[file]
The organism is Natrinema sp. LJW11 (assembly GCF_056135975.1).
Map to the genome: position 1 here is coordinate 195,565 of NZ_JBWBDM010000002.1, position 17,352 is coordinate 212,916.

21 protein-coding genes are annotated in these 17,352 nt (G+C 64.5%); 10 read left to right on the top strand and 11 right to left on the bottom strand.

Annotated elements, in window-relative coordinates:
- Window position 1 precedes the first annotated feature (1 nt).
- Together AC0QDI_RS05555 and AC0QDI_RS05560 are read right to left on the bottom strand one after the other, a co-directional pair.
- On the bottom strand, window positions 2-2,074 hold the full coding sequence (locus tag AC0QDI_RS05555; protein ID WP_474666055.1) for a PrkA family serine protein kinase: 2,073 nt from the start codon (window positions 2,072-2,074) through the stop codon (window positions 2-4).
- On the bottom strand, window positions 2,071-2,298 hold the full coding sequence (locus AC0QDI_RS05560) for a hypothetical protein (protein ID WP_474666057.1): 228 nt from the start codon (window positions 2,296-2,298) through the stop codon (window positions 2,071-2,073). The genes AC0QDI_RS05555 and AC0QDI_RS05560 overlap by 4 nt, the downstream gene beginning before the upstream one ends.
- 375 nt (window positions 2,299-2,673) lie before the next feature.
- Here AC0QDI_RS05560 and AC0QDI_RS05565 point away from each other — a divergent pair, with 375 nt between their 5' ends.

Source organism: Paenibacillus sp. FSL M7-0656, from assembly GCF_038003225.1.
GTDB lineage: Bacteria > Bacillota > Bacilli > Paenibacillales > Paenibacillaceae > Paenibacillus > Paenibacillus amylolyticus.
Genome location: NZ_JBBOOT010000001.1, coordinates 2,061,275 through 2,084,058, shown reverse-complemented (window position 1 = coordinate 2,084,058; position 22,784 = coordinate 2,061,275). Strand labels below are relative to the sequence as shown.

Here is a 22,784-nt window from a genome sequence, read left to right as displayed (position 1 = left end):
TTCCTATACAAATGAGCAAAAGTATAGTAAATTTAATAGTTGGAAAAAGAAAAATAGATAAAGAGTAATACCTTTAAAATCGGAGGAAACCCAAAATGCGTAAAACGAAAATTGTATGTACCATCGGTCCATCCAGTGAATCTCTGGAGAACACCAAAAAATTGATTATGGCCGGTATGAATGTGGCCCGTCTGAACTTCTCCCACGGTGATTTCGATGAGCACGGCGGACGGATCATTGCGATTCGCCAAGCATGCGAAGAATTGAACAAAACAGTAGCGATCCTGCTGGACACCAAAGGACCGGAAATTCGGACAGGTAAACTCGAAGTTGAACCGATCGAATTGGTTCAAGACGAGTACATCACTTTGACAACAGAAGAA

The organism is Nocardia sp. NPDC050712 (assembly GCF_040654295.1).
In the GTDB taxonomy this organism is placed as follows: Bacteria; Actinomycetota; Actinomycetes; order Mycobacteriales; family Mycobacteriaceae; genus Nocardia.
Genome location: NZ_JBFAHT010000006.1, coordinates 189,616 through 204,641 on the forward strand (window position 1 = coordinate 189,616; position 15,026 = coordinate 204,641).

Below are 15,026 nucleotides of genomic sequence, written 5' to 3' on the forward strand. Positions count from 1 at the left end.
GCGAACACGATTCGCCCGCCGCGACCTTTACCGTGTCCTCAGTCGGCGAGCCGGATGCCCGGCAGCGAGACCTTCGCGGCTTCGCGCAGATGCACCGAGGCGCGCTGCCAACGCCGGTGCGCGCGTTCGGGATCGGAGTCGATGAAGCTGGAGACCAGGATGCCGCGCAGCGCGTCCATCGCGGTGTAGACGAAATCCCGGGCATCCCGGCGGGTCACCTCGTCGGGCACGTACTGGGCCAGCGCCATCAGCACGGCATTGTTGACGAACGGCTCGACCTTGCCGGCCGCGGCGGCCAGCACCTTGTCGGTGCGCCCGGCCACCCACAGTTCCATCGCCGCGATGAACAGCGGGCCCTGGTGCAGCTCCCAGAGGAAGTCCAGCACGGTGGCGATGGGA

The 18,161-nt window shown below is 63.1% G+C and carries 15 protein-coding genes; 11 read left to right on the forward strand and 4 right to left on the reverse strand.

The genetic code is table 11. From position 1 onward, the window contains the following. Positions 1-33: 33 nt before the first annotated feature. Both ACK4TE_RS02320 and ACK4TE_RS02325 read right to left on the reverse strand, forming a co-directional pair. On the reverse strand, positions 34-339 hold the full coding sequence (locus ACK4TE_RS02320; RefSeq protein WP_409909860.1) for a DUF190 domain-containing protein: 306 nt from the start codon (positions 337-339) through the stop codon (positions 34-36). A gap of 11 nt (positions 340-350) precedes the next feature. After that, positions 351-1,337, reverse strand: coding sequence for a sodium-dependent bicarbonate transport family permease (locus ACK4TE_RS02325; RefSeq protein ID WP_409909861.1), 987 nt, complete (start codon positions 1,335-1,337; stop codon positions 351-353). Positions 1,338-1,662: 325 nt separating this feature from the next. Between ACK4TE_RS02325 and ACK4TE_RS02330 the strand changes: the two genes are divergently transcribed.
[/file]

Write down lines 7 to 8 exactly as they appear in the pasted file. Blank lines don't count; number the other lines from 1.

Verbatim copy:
- On the bottom strand, window positions 2-2,074 hold the full coding sequence (locus tag AC0QDI_RS05555; protein ID WP_474666055.1) for a PrkA family serine protein kinase: 2,073 nt from the start codon (window positions 2,072-2,074) through the stop codon (window positions 2-4).
- On the bottom strand, window positions 2,071-2,298 hold the full coding sequence (locus AC0QDI_RS05560) for a hypothetical protein (protein ID WP_474666057.1): 228 nt from the start codon (window positions 2,296-2,298) through the stop codon (window positions 2,071-2,073). The genes AC0QDI_RS05555 and AC0QDI_RS05560 overlap by 4 nt, the downstream gene beginning before the upstream one ends.